A function f is said to be symmetrically continuous at X0 if

lim [f(X0 + h) - f(X0 - h)]= 0
h-> 0

Show that if f is continuous at X0, it is symmetrically continuous there but not conversely.

This sounds like homework so I'm not going to go into too much detail, but note that if f is continuous at x then: $$lim_{h\rightarrow0}f(x+h)=lim_{h\rightarrow0}f(x-h)=f(x).$$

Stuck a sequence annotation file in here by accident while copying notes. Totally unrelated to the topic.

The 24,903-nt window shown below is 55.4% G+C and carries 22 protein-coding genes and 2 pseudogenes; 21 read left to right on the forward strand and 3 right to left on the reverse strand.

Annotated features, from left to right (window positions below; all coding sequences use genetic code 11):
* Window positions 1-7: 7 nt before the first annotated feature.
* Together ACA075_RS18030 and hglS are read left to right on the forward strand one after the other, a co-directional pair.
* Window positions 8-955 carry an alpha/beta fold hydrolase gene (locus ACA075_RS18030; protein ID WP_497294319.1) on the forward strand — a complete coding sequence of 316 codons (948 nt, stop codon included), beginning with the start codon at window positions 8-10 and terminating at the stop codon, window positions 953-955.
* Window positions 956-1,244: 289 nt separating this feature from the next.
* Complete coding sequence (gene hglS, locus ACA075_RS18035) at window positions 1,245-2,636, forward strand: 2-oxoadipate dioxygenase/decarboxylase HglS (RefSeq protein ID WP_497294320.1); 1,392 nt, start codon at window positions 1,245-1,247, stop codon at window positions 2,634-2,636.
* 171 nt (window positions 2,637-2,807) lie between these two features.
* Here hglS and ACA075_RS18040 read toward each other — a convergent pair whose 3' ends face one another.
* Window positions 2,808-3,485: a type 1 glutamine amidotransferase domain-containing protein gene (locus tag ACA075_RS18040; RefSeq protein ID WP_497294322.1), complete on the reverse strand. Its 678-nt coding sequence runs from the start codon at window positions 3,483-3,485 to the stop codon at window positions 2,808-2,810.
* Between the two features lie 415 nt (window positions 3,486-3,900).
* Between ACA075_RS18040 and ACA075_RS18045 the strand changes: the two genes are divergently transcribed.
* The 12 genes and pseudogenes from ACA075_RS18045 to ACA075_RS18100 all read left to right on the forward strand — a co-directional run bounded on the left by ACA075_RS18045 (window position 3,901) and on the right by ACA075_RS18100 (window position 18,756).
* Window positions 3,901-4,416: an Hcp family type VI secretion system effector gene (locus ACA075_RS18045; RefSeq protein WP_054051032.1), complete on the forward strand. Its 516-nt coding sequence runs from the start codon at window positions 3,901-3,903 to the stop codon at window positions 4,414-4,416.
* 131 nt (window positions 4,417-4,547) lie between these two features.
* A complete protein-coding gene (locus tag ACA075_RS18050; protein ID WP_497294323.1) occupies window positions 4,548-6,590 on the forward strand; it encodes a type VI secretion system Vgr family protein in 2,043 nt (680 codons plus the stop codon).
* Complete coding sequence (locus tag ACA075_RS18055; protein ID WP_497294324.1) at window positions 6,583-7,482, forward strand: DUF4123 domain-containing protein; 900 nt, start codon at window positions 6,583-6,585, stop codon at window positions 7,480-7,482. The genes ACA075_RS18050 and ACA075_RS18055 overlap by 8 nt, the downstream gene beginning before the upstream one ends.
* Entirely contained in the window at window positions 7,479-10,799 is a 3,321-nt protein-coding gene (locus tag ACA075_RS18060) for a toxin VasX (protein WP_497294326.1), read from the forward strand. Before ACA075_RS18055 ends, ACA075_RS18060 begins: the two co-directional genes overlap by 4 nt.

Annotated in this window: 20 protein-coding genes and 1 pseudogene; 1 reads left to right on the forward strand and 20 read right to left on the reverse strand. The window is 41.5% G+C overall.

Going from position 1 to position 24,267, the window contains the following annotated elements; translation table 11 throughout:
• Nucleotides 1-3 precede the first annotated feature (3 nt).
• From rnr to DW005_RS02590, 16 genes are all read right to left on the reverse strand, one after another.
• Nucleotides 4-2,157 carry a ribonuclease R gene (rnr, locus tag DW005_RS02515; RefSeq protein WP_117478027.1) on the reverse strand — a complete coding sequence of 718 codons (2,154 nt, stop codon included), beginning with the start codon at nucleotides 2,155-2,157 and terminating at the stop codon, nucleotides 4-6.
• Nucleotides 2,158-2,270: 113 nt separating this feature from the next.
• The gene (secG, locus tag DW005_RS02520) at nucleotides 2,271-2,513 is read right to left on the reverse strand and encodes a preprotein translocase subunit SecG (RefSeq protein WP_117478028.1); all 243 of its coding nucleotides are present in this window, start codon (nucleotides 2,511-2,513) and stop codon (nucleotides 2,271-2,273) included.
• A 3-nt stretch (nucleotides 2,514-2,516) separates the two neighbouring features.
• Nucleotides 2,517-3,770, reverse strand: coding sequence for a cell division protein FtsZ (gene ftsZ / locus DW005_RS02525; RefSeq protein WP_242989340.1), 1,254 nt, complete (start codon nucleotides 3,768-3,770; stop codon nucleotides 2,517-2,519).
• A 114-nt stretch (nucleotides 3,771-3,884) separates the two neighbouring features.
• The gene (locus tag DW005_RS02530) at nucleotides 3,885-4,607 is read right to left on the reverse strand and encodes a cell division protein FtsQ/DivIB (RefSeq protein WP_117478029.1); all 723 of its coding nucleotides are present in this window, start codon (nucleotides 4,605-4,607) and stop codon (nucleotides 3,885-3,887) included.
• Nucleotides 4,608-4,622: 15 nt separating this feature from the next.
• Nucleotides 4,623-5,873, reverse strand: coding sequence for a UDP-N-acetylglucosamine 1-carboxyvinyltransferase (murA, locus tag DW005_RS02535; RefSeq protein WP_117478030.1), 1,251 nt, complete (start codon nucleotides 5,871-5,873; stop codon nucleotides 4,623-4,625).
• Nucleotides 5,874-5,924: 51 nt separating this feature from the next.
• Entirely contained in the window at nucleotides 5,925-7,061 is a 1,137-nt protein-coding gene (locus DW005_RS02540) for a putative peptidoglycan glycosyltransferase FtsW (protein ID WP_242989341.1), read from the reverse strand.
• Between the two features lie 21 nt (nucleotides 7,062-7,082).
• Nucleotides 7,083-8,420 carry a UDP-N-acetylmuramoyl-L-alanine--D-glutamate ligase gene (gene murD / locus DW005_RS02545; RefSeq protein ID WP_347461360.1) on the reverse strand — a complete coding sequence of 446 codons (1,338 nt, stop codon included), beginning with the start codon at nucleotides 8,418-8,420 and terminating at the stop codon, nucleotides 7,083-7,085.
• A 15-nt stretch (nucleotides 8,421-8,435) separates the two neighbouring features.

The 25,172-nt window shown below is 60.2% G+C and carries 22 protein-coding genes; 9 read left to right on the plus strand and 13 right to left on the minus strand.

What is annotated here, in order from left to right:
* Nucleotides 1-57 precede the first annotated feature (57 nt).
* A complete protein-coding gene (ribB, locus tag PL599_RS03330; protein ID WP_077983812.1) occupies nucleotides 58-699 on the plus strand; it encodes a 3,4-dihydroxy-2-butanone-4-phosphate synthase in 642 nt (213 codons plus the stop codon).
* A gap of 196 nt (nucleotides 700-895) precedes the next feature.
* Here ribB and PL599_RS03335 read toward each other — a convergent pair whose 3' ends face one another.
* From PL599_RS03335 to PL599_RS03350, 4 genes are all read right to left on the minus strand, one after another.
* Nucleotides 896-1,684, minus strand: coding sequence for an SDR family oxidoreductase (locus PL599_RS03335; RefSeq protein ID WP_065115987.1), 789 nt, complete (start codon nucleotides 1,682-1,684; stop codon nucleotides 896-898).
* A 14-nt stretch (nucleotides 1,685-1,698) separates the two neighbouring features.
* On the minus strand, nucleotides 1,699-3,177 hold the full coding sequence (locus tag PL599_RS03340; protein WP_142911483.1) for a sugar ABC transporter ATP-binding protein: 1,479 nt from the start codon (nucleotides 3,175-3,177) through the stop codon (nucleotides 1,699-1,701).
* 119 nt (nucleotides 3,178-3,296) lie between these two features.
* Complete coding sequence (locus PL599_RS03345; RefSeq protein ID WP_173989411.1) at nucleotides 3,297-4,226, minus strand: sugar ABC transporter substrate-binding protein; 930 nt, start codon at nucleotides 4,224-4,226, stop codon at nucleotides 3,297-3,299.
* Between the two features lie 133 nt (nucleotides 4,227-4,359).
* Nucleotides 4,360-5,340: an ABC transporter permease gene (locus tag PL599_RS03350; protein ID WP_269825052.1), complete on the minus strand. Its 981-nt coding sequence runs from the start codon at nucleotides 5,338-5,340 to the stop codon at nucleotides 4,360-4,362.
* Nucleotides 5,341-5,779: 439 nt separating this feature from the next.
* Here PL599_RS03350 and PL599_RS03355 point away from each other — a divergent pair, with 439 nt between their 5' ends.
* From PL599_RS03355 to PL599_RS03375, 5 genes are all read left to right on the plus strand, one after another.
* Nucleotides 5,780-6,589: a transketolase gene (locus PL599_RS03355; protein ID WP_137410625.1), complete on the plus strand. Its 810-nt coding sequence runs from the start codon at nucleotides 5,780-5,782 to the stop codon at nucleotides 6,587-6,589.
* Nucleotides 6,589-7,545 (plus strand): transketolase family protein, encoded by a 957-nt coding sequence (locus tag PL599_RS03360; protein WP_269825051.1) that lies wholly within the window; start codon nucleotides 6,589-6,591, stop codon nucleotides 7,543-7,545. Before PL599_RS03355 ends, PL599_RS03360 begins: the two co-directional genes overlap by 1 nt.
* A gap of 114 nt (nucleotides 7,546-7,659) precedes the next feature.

There isn't much more to do.

For the converse, take
f(x) =x if x is nonzero ,
f(0) =1.
f is symmetrically continuous at 0, but not continuous.